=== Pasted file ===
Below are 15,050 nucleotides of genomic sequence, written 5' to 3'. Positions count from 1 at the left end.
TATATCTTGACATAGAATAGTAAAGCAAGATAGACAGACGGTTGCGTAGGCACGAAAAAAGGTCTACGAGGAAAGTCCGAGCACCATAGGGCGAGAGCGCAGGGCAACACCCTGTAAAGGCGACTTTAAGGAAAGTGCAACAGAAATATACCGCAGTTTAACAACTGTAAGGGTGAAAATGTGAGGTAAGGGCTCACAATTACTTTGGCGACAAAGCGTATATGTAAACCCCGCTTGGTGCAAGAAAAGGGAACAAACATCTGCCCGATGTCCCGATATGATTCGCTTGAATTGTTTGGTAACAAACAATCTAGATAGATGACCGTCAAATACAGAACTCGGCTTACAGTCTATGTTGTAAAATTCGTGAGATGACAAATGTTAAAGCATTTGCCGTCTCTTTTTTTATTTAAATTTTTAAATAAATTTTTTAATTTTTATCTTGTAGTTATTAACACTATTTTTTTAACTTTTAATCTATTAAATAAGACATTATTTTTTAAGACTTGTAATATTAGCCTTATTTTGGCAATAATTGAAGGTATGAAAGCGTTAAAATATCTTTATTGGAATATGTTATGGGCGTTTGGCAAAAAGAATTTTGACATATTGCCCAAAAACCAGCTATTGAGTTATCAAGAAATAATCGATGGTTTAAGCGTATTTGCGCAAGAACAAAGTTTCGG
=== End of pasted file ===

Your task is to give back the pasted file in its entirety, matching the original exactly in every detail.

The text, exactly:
Below are 15,050 nucleotides of genomic sequence, written 5' to 3'. Positions count from 1 at the left end.
TATATCTTGACATAGAATAGTAAAGCAAGATAGACAGACGGTTGCGTAGGCACGAAAAAAGGTCTACGAGGAAAGTCCGAGCACCATAGGGCGAGAGCGCAGGGCAACACCCTGTAAAGGCGACTTTAAGGAAAGTGCAACAGAAATATACCGCAGTTTAACAACTGTAAGGGTGAAAATGTGAGGTAAGGGCTCACAATTACTTTGGCGACAAAGCGTATATGTAAACCCCGCTTGGTGCAAGAAAAGGGAACAAACATCTGCCCGATGTCCCGATATGATTCGCTTGAATTGTTTGGTAACAAACAATCTAGATAGATGACCGTCAAATACAGAACTCGGCTTACAGTCTATGTTGTAAAATTCGTGAGATGACAAATGTTAAAGCATTTGCCGTCTCTTTTTTTATTTAAATTTTTAAATAAATTTTTTAATTTTTATCTTGTAGTTATTAACACTATTTTTTTAACTTTTAATCTATTAAATAAGACATTATTTTTTAAGACTTGTAATATTAGCCTTATTTTGGCAATAATTGAAGGTATGAAAGCGTTAAAATATCTTTATTGGAATATGTTATGGGCGTTTGGCAAAAAGAATTTTGACATATTGCCCAAAAACCAGCTATTGAGTTATCAAGAAATAATCGATGGTTTAAGCGTATTTGCGCAAGAACAAAGTTTCGG